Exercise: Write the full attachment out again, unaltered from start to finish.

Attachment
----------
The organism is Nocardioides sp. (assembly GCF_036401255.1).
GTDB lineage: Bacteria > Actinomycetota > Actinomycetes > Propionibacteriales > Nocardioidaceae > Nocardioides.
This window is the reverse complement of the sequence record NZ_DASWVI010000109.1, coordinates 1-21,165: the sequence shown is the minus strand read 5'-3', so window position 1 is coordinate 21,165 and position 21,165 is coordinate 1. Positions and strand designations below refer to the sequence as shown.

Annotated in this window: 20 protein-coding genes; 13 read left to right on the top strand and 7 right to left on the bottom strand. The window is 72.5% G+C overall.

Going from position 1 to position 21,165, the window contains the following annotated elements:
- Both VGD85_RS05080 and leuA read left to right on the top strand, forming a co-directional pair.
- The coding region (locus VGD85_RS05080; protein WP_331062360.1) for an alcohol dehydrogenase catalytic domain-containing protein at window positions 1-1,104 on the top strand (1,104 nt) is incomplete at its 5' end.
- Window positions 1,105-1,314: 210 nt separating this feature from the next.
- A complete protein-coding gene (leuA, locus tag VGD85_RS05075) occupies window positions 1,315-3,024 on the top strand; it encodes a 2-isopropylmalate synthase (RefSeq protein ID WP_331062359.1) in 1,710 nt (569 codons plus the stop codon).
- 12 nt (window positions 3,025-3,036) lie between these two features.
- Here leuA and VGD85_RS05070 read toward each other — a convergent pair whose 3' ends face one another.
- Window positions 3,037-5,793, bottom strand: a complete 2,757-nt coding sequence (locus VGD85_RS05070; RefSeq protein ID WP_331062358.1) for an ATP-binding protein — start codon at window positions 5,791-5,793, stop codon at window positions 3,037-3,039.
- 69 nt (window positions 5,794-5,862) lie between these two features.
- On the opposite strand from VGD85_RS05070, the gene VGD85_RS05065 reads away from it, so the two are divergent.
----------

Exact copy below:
The organism is Nocardioides sp. (assembly GCF_036401255.1).
GTDB lineage: Bacteria > Actinomycetota > Actinomycetes > Propionibacteriales > Nocardioidaceae > Nocardioides.
This window is the reverse complement of the sequence record NZ_DASWVI010000109.1, coordinates 1-21,165: the sequence shown is the minus strand read 5'-3', so window position 1 is coordinate 21,165 and position 21,165 is coordinate 1. Positions and strand designations below refer to the sequence as shown.

Annotated in this window: 20 protein-coding genes; 13 read left to right on the top strand and 7 right to left on the bottom strand. The window is 72.5% G+C overall.

Going from position 1 to position 21,165, the window contains the following annotated elements:
- Both VGD85_RS05080 and leuA read left to right on the top strand, forming a co-directional pair.
- The coding region (locus VGD85_RS05080; protein WP_331062360.1) for an alcohol dehydrogenase catalytic domain-containing protein at window positions 1-1,104 on the top strand (1,104 nt) is incomplete at its 5' end.
- Window positions 1,105-1,314: 210 nt separating this feature from the next.
- A complete protein-coding gene (leuA, locus tag VGD85_RS05075) occupies window positions 1,315-3,024 on the top strand; it encodes a 2-isopropylmalate synthase (RefSeq protein ID WP_331062359.1) in 1,710 nt (569 codons plus the stop codon).
- 12 nt (window positions 3,025-3,036) lie between these two features.
- Here leuA and VGD85_RS05070 read toward each other — a convergent pair whose 3' ends face one another.
- Window positions 3,037-5,793, bottom strand: a complete 2,757-nt coding sequence (locus VGD85_RS05070; RefSeq protein ID WP_331062358.1) for an ATP-binding protein — start codon at window positions 5,791-5,793, stop codon at window positions 3,037-3,039.
- 69 nt (window positions 5,794-5,862) lie between these two features.
- On the opposite strand from VGD85_RS05070, the gene VGD85_RS05065 reads away from it, so the two are divergent.